Energy Price Inflation Threatens European Industry With Extinction

An October 7 report published by the European Round Table of Industry and annexed to a letter to the EU Commission shows the dramatic situation of European high-intensity energy sectors. Annex 1 of the report notes that “The ongoing crisis is only partly reflected in statistics, as companies are applying survival strategies, and foregoing long-term competitiveness. The real extent of the damage will be visible over the coming years. Yet, the situation is nowadays already very critical for:

Aluminum: Production of 1 out of 4 megaton in the EU/EEA [European Union/European Economic Area] has closed in less than a year (including 50% of capacity in the EU itself!), and the same capacity has started up outside of Europe…. Europe has now an import dependency of close to 50%.”

Steel: Many electro-based steel productions are under severe pressure from the high electricity prices. Aside from the shutdown of the Aperam facility in Genk, Belgium, ArcelorMittal has announced the temporary closure of 5 blast furnaces. Moreover, the only existing direct reduced iron production plant in the EU, in Hamburg, is closed as well. … Lately, many electric arc furnaces are on a stop-and-go modus. In addition, the prospect of the combined effects of the decreasing free allocation [of Carbon Certificates] and CBAM [Carbon Border Adjustment Mechanism] would entail that the EU-based production and jobs linked with exports will largely have to close.” As a result, steel prices will increase and so will imports of “(carbon-intensive) steel”.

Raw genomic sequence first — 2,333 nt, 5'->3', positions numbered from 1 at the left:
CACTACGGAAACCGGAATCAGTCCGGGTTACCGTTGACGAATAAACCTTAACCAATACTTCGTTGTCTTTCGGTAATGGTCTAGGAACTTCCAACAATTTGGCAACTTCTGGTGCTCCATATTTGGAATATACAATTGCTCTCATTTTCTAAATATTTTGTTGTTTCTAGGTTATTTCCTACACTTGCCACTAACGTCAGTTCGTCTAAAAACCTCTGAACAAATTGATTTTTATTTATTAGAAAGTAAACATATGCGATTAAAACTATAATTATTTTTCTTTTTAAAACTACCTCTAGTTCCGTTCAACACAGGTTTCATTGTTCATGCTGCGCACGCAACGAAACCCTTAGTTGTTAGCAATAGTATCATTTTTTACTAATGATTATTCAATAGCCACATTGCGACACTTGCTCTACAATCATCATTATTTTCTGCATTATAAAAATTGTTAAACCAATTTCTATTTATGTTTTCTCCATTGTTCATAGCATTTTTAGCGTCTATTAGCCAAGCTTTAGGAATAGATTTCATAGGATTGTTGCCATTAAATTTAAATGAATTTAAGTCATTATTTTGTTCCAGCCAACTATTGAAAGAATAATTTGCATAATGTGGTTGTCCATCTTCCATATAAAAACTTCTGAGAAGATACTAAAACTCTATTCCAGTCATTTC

Ammonia: The production of ammonia for the fertilizer sector is rapidly declining. Already in the spring, Yara started curtailing its production in France and Italy. In addition, around 20% of EU-based ammonia production is used to produce intermediate chemicals, many of which are exported.”

Cement: Current electricity prices have tripled the costs of producing cement in the EU. Combined with significantly increased prices for other energy carriers, this poses a direct threat to cement operations in Europe. Unless urgent actions are taken at both the EU and national levels, plant closures across the EU are inevitable…. EU cement imports have increased by 300% in five years…”

Glass: The production of glass is intensive in gas consumption and the only possible substitute is heavy fuel which has more environmental consequences….the cost of glass production in Europe is now 3 to 5 times more expensive than in neighboring countries (Algeria, Egypt, Belarus).”

The ERT timidly criticizes the Green Deal but overall defends the decarbonization, climate, etc. targets, stating: “The Green Deal as the new growth strategy of Europe will only be successful if industry is part of this transformation, and if its international competitiveness is not undermined…. the EU needs to adapt its strategy to support decarbonization in a way that also strengthens and protects its industrial competitiveness.”

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